BOSTON (CBS) –It’s no secret that the Patriots will be looking at add to their quarterback depth chart in this week’s NFL Draft. While it’s unlikely they’ll take a potential QB of the future in the first round, one draft pundit believes Bill Belichick won’t hesitate to trade up should Alabama’s Tua Tagovailoa start to slip.
Despite coming off season-ending hip surgery, Tagovailoa is still projected to be an early pick, potentially at No. 5 to the Miami Dolphins. The L.A. Chargers (No. 6) and Jacksonville Jaguars (No. 9) are also in need of a quarterback. But if Tua starts to slip into the middle of the first round, ESPN’s Mel Kiper Jr. believes Belichick could call an audible and trade up for the talented — but injury prone — quarterback. New England has already done their “due diligence” on Tua, and Belichick is good friends with his now former head coach, Nick Saban.READ MORE: Man killed during police shooting at Space Force Station in New Hampshire
“It’s going to be the million dollar question,” Kiper said of where Tagovailoa will be drafted during his Friday appearance on WEEI’s “Ordway, Merloni & Fauria” show. “That’s the whole intrigue and the element of the draft that you just can’t figure is these types of things. You hear people, and I know everyone is screaming that Tua has to go high, you have to take that risk. And then you hear people in the league saying he could fall and everybody is doing their due diligence, including the Patriots. You can rest assured, if he gets into the middle of the first round and you’re sitting there at No. 23, wouldn’t you jump up and maybe get him? You know the connection with Bill Belichick and Nick Saban. And I know how Nick feels about Tua.”
Tagovailoa’s 2019 season ended in November when he had to undergo hip surgery, but he has since been cleared by his doctor. Still, he carries a lengthy injury history during his college years, having a procedure on his left ankle in 2018 and his right ankle in 2019, so durability is a major concern for the 22-year-old.READ MORE: It sounds like Xander Bogaerts would be open to in-season extension talks with Red Sox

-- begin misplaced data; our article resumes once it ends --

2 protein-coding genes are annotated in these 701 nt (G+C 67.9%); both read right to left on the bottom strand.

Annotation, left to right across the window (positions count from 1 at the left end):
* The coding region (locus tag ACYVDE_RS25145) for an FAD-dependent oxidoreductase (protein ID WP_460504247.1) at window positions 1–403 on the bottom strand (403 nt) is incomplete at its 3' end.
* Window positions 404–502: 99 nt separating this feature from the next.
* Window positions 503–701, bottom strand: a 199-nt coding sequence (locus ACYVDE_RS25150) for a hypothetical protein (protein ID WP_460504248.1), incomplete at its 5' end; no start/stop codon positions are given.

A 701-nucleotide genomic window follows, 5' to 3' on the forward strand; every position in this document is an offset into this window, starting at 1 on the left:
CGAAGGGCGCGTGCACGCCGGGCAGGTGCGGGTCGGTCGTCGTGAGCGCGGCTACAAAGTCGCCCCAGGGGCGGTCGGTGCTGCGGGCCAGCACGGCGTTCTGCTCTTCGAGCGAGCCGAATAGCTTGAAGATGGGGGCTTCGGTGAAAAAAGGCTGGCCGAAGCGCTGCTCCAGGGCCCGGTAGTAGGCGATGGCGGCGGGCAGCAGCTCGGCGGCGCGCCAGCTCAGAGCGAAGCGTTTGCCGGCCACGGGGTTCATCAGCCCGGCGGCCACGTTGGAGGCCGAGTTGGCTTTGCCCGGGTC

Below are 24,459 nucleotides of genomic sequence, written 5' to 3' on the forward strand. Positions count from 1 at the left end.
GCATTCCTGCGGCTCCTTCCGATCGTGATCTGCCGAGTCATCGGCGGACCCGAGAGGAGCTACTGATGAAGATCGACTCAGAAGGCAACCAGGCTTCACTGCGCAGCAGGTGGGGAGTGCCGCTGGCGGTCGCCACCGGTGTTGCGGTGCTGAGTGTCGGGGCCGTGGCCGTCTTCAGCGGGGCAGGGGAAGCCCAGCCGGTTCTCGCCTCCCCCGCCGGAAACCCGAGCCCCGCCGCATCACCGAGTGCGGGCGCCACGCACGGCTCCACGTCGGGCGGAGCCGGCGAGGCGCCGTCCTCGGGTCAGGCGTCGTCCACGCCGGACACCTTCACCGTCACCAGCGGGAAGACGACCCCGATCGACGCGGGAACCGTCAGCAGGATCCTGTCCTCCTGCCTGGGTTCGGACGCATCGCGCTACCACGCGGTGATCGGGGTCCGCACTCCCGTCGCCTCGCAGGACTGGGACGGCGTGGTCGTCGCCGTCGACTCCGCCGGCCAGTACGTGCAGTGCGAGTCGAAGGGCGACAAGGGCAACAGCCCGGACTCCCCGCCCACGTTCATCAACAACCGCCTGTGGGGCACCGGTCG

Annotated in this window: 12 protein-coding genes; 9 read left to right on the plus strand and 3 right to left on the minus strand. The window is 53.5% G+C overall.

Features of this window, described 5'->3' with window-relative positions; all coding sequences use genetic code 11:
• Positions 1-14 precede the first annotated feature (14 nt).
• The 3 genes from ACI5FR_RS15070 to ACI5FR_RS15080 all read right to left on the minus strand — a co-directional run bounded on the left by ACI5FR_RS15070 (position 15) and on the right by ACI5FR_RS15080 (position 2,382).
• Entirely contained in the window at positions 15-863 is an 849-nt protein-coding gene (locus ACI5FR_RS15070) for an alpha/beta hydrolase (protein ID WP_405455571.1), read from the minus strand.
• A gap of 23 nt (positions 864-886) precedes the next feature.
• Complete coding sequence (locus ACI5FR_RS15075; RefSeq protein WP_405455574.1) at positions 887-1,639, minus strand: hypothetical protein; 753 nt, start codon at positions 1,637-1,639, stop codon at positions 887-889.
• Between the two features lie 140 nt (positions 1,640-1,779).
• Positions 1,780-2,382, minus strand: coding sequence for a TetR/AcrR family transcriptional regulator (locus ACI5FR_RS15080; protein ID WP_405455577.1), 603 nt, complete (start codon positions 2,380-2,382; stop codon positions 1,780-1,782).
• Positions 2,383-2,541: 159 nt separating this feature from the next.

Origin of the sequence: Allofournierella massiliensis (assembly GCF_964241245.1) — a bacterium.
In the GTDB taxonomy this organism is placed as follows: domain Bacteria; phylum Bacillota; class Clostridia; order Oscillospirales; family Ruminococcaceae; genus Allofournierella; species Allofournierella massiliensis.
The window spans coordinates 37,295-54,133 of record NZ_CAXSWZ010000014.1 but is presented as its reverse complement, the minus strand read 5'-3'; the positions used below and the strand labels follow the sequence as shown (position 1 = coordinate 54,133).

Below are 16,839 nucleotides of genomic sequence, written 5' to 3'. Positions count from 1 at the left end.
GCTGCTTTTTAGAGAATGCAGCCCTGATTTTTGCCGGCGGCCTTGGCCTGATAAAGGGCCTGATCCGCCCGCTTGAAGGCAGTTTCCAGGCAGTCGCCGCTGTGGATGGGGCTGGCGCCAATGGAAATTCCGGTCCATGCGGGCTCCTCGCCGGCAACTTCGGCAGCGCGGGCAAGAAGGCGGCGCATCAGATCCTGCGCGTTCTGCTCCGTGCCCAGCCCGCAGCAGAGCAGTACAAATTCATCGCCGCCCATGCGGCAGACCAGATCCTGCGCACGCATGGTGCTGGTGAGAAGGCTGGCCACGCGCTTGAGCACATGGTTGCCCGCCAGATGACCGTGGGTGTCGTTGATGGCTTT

“Now, that is the thing — can you keep him healthy? People say, ‘Well, everybody gets hurt.’ Quarterbacks don’t get hurt,” Kiper argued. “Brady had the one injury when (Matt) Cassel came in. (Dan) Marino had the Achilles one year. Most of these quarterbacks, Eli (Manning) played forever, (Philip) Rivers, (John) Elway, (Jim) Kelly, when do these guys get hurt? The quarterbacks, when do they get hurt? This guy has had significant injuries, so to me, if he starts slipping a little bit, sliding down, where it happened with Aaron Rodgers not that long ago, and he was projected to be No. 1 two weeks before that draft and he went in the 20s, yes, if it did happen, I would think New England would be aggressive to try and go up and get him.”
Injuries aside, Tua showed that he can lead a team throughout his collegiate career — in a big-time program at that. Under Saban, Tagovailoa won a national title as a freshman in 2017, completing 63.6 percent of his passes while tossing 11 touchdowns to two interceptions over eight games.
He finished second in Heisman voting as a sophomore in 2018 when he threw 43 touchdown passes (to just six picks) and racked up nearly 4,000 passing yards, completing 69 percent of his passes. He was on his way to another standout season in 2019 before the hip injury, throwing for 2,840 yards, 33 touchdown passes and only three picks while completing 71.4 percent of his attempts over nine games.MORE NEWS: Boston area gets a glimpse of 'super flower blood moon' lunar eclipse
With veteran Brian Hoyer and 2018 fourth-round pick Jarrett Stidham making up their quarterback depth chart, the Patriots are going to draft a QB sometime during the NFL Draft. We’ll find out if Belichick is able to get “aggressive” and trade up — with a trio of third-round picks but no second-round selection — should Tua start to fall Thursday evening. It seems highly unlikely, but without Tom Brady leading the franchise anymore, the Patriots may change up their usual playbook.